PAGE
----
Joe continued to be an inspiration to us. We have lost count of how many friend raisers, house concerts, parties, and photo shoots they generously hosted for our ensemble. We recognized early on that the last topic that Joe wanted to talk about at a party was Trader Joe’s. We instead focused on wine, learning a great deal from Joe. In later years, we were honored that Joe would plant himself next to us during a dinner party to shield himself from people who wanted to talk business or get to know more about Trader Joe.
However, the door was open if we wanted to discuss our business. As the organization developed, we were trying to decide if we should pay for our first print advertising. Joe had paved the way for us to utilize radio ads, but print ads in the LA Times were a huge expenditure. We were opening a new venue, and the LA Times was beginning a new arts section. This might be the time for us. We weren’t certain if this was a good use of funds, so it was time to ask for advice.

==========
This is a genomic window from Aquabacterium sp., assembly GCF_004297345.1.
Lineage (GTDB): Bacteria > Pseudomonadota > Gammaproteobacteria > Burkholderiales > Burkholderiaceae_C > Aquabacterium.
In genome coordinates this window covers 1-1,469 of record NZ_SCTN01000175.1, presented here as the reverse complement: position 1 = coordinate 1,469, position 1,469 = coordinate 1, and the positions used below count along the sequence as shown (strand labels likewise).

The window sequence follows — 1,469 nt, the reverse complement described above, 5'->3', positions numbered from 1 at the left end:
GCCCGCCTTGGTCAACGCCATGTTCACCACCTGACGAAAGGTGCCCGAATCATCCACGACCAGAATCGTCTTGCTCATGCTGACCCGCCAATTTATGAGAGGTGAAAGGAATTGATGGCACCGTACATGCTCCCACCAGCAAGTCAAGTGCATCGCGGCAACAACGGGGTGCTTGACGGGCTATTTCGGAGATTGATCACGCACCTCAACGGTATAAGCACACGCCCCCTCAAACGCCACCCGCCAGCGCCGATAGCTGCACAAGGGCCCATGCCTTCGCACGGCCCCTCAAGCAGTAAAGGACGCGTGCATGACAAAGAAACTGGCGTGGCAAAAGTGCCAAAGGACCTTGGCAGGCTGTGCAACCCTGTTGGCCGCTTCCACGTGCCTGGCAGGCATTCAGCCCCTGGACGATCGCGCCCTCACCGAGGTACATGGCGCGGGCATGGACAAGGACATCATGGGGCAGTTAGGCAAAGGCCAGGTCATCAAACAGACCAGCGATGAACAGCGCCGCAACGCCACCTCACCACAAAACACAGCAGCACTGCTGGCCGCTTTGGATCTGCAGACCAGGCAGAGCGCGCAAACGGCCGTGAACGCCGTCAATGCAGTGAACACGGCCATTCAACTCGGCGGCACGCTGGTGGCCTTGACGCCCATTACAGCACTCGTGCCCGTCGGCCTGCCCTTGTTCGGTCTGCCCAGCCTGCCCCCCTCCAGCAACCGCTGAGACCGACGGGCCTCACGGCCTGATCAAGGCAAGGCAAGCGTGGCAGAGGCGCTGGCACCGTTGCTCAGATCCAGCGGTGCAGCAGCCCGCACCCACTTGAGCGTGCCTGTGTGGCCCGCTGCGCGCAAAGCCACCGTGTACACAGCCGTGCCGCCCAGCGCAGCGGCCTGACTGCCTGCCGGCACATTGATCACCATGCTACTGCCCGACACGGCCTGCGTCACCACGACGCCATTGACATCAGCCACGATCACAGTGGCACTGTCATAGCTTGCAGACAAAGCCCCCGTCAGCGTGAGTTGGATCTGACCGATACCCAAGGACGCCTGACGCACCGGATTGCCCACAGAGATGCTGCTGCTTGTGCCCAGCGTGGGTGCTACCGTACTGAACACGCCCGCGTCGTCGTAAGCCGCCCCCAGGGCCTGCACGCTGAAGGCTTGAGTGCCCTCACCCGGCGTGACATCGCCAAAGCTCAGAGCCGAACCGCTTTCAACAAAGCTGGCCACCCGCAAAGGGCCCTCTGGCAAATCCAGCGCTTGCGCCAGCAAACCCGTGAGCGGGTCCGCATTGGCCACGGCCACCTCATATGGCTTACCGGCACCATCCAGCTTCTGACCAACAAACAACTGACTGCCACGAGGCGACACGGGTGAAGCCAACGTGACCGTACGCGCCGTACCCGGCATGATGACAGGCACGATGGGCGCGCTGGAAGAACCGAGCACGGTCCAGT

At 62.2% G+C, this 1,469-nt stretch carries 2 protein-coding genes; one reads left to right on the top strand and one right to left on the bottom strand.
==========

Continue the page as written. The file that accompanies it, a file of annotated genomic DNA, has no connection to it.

Joe came to our office and after a little small talk, began his advice. “I do not know anything about your organization and what you do. Therefore I cannot give you advice. But what I can tell you is what I did and what worked for me.” We then proceeded to have a wonderful conversation about his opinion of print advertising. I had determined our budget, but as we agreed, it far exceeded the amount of revenue we would receive for the modest number of tickets we were selling. He used his Gewurtztraminer example again, saying “those who are interested in what you do will find you. You cannot justify spending this money if it is more than your revenue for the concerts. Always market from within, as that is what works and is most cost efficient.” It was excellent advice.